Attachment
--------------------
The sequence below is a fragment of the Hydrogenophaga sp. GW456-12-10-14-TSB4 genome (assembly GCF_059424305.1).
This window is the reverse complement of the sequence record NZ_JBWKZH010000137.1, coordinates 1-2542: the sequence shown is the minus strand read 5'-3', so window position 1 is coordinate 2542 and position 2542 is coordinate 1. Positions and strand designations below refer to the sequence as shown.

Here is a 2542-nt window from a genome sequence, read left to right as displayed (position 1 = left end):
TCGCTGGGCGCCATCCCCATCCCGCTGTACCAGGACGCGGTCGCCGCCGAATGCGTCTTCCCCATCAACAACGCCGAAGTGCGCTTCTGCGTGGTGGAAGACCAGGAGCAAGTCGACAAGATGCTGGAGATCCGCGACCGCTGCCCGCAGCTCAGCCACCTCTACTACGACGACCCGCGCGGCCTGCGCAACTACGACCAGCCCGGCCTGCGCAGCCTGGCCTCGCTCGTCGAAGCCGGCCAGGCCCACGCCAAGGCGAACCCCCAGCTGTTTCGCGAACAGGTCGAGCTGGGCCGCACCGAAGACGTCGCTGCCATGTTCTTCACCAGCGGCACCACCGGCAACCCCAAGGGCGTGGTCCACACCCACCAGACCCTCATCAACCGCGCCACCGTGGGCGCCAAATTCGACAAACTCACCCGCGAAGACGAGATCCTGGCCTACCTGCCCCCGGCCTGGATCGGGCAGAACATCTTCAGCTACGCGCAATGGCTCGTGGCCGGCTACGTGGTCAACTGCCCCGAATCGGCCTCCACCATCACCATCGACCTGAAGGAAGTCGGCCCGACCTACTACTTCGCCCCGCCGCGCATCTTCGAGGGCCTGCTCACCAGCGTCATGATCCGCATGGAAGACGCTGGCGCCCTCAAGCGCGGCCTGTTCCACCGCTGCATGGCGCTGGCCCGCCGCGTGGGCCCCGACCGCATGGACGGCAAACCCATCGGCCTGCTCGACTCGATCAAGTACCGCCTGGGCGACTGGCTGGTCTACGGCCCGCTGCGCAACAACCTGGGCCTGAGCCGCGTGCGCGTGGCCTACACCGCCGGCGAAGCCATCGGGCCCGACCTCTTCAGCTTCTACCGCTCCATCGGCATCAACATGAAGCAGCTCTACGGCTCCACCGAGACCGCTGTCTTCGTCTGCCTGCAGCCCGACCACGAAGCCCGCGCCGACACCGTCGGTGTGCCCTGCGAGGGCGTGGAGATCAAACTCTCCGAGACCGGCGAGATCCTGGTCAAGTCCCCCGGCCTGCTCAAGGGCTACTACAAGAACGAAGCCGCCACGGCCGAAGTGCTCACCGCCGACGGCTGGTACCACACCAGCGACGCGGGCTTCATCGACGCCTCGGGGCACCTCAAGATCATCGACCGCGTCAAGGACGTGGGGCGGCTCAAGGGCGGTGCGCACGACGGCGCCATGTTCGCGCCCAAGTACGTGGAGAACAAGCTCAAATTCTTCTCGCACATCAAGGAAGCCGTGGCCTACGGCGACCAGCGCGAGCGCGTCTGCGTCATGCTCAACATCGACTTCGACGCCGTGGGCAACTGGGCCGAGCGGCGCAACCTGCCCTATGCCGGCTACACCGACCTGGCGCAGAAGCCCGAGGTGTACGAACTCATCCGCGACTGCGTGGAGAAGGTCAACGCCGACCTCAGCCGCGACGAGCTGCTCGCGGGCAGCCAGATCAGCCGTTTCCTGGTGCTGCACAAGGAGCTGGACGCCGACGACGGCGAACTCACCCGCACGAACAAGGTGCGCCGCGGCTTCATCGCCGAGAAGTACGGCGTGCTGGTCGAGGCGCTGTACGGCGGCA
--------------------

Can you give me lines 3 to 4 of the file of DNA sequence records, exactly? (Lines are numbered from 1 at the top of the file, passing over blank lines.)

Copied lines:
Here is a 2542-nt window from a genome sequence, read left to right as displayed (position 1 = left end):
TCGCTGGGCGCCATCCCCATCCCGCTGTACCAGGACGCGGTCGCCGCCGAATGCGTCTTCCCCATCAACAACGCCGAAGTGCGCTTCTGCGTGGTGGAAGACCAGGAGCAAGTCGACAAGATGCTGGAGATCCGCGACCGCTGCCCGCAGCTCAGCCACCTCTACTACGACGACCCGCGCGGCCTGCGCAACTACGACCAGCCCGGCCTGCGCAGCCTGGCCTCGCTCGTCGAAGCCGGCCAGGCCCACGCCAAGGCGAACCCCCAGCTGTTTCGCGAACAGGTCGAGCTGGGCCGCACCGAAGACGTCGCTGCCATGTTCTTCACCAGCGGCACCACCGGCAACCCCAAGGGCGTGGTCCACACCCACCAGACCCTCATCAACCGCGCCACCGTGGGCGCCAAATTCGACAAACTCACCCGCGAAGACGAGATCCTGGCCTACCTGCCCCCGGCCTGGATCGGGCAGAACATCTTCAGCTACGCGCAATGGCTCGTGGCCGGCTACGTGGTCAACTGCCCCGAATCGGCCTCCACCATCACCATCGACCTGAAGGAAGTCGGCCCGACCTACTACTTCGCCCCGCCGCGCATCTTCGAGGGCCTGCTCACCAGCGTCATGATCCGCATGGAAGACGCTGGCGCCCTCAAGCGCGGCCTGTTCCACCGCTGCATGGCGCTGGCCCGCCGCGTGGGCCCCGACCGCATGGACGGCAAACCCATCGGCCTGCTCGACTCGATCAAGTACCGCCTGGGCGACTGGCTGGTCTACGGCCCGCTGCGCAACAACCTGGGCCTGAGCCGCGTGCGCGTGGCCTACACCGCCGGCGAAGCCATCGGGCCCGACCTCTTCAGCTTCTACCGCTCCATCGGCATCAACATGAAGCAGCTCTACGGCTCCACCGAGACCGCTGTCTTCGTCTGCCTGCAGCCCGACCACGAAGCCCGCGCCGACACCGTCGGTGTGCCCTGCGAGGGCGTGGAGATCAAACTCTCCGAGACCGGCGAGATCCTGGTCAAGTCCCCCGGCCTGCTCAAGGGCTACTACAAGAACGAAGCCGCCACGGCCGAAGTGCTCACCGCCGACGGCTGGTACCACACCAGCGACGCGGGCTTCATCGACGCCTCGGGGCACCTCAAGATCATCGACCGCGTCAAGGACGTGGGGCGGCTCAAGGGCGGTGCGCACGACGGCGCCATGTTCGCGCCCAAGTACGTGGAGAACAAGCTCAAATTCTTCTCGCACATCAAGGAAGCCGTGGCCTACGGCGACCAGCGCGAGCGCGTCTGCGTCATGCTCAACATCGACTTCGACGCCGTGGGCAACTGGGCCGAGCGGCGCAACCTGCCCTATGCCGGCTACACCGACCTGGCGCAGAAGCCCGAGGTGTACGAACTCATCCGCGACTGCGTGGAGAAGGTCAACGCCGACCTCAGCCGCGACGAGCTGCTCGCGGGCAGCCAGATCAGCCGTTTCCTGGTGCTGCACAAGGAGCTGGACGCCGACGACGGCGAACTCACCCGCACGAACAAGGTGCGCCGCGGCTTCATCGCCGAGAAGTACGGCGTGCTGGTCGAGGCGCTGTACGGCGGCA